10 Chicago Bulls Players We Miss, Even If They Weren't Very Good
There are a number of Chicago Bulls players we loved for their talents on the hardwood floor.
Some, like Michael Jordan, Scottie Pippen and Jerry Sloan, have banners hanging in the United Center rafters.
Others, like Horace Grant, Artis Gilmore and B.J. Armstrong, may not have ever had their names embroidered on felt, but we still remember them fondly.
Then there are those players who might not have wowed us with their exceptional skills, but they brought something else to the table that we will commemorate here.
Here are the Top 10 Bulls we love, not because they were any good—just because of who they were.
Randy Brown was a useful player during the second Bulls three-peat. He was by no means a star, but he served his purpose as an energetic player coming off the bench.
Mostly, though, we remember him fondly as being the first one on the court to hug a weeping Michael Jordan when the Bulls topped the Seattle Supersonics in the 1996 NBA Finals.
Perhaps if he had been as quick to defend opposing players as he was to reach Michael, his career would have been defined more as an NBA player than as a guy who created a great photo op for himself.
Jack Haley was a member of the Bulls' record 72-win championship team. Of those 72 wins, Jack participated in exactly one. Is it fair to say that the Bulls would have only won 71 without him?
Although Jack didn't add much on the court to the best team in the history of NBA basketball, he is notable in that he was the best friend to Dennis Rodman, a player who was instrumental in the team's success. Without Jack, who knows if the flighty Rodman would have performed as he did.
Thusly, we remember Jack fondly as the towel-waving superfan on the end of the bench, and the guy who kept Dennis in check.
Thank you, Jack!
There is something to say for a player who has the fans chanting his name at the end of a blowout game, chomping at the bit in hopes their guy logs a few junk minutes.
Perhaps it was his blue collar work ethic. Perhaps it was his good nature. Most likely it was his red hair. If only the Bulls could have claimed Uwe Blab as well.
Dave Corzine was a local kid who played at DePaul University. After a couple of years spent elsewhere in the NBA, he came back to Chicago and put in seven mostly forgettable seasons with the Bulls.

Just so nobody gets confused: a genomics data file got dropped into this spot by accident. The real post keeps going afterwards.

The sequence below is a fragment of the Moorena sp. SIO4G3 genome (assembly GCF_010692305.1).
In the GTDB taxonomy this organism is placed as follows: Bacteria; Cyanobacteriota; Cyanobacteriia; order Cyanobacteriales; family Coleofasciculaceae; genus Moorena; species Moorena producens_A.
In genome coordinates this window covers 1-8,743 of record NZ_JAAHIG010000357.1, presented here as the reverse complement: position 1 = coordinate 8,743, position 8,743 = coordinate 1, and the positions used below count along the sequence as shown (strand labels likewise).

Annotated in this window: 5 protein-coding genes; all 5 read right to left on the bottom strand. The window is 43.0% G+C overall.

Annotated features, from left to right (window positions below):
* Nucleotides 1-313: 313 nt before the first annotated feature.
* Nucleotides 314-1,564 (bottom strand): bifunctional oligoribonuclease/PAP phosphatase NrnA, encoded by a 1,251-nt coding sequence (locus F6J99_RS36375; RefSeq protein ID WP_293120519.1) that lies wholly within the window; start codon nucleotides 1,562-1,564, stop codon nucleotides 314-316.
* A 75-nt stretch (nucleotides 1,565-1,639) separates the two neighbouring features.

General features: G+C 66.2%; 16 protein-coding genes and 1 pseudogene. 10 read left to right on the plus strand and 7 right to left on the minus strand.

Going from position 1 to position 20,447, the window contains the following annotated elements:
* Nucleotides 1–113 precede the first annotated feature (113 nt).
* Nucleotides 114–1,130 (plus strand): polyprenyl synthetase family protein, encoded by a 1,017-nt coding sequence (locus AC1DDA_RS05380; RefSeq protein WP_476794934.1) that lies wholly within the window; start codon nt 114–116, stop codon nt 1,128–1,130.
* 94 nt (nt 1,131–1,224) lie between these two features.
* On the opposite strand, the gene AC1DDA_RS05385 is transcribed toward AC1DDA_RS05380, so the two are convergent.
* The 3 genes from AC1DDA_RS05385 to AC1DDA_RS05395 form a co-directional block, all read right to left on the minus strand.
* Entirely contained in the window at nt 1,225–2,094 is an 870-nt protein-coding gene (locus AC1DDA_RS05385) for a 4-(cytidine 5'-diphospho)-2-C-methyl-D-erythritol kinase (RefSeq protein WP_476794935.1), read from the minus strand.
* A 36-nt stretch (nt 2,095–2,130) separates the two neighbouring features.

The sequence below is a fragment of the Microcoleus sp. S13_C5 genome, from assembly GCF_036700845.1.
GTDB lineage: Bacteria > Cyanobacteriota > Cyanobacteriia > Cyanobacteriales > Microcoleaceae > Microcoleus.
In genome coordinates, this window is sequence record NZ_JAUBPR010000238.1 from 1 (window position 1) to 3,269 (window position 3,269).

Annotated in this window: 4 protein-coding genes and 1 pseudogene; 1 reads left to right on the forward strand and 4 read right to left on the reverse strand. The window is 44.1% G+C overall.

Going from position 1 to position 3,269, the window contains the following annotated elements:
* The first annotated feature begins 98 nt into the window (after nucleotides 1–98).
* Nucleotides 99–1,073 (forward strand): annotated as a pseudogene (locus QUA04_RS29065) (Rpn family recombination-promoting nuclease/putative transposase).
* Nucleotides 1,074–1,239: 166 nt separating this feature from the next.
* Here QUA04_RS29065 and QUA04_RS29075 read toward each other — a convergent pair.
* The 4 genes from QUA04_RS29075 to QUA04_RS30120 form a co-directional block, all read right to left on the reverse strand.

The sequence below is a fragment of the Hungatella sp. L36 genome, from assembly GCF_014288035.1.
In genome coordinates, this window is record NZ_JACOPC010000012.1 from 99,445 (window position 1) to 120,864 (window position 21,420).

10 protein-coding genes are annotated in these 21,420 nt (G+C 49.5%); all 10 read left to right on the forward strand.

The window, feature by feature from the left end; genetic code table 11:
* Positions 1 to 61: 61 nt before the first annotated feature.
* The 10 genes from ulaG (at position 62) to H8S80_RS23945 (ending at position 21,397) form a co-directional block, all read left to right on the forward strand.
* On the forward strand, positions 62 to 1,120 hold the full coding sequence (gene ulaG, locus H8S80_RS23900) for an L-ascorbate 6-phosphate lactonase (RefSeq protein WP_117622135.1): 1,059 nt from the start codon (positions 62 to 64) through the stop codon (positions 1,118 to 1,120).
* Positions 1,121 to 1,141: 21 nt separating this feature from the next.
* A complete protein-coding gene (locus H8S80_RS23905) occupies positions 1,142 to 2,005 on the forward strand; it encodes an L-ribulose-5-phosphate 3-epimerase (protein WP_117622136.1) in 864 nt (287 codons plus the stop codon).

Corzine wasn't a bad player, but he was never well received by Chicago Stadium fans in his playing days. It's only years later that we can look back and think, Dave wasn't a bad guy, he was just really slow!
And he had a great mustache.
Craig Hodges got himself in some hot water for his political views, but we don't care about that. What we do care about is he had a deadly eye from beyond the three-pointer line.
He was once a three-time champion in the All-Star Weekend Three-Point Shootout. What we most like about him was he trash-talked fellow three-pointer competitor Larry Bird, drawing Bird's ire.
Anyone who had the stones to try to give the business to an NBA legend earns points in our book.
Jo Jo English
Jo Jo English isn't really remembered for his contributions on the court, but we fondly think back about his contributions in the stands.
In a pivotal playoff game against the New York Knicks, he tussled with their key player Derek Harper, and the fight spilled into the crowd.
The result? The Bulls lost the meaningless English, and the Knicks lost the useful Harper, to suspension.
English will forever be remembered as a folk hero.
Bill Wennington was a useful backup center who helped some Bulls championship teams.
Mostly, though, he had a great beard.
That's good enough.
Cliff Levingston was a key benchplayer during the first Bulls three-peat. He was notable for his hustle, his defense and his terrible outside shooting.
He was also noted for being a frequent visitor of the Chicago nightlife. That certainly scores him points.
Ed Nealy was loved by the Bulls coaching staff for his court smarts, physical play, and unselfishness.
Fans loved him because he rocked the bowl haircut and the short shorts like no one else could.
Jud Buechler was an exceptional volleyball player, and a decent reserve who helped a few of the Bulls championship teams.
He is also notable for being the all-time NBA leader in "trillions" (logging playing time in a game but not getting anything for the stat sheet, resulting in a number followed by 12 zeroes), with 55.
For this reason, he certainly deserves inclusion.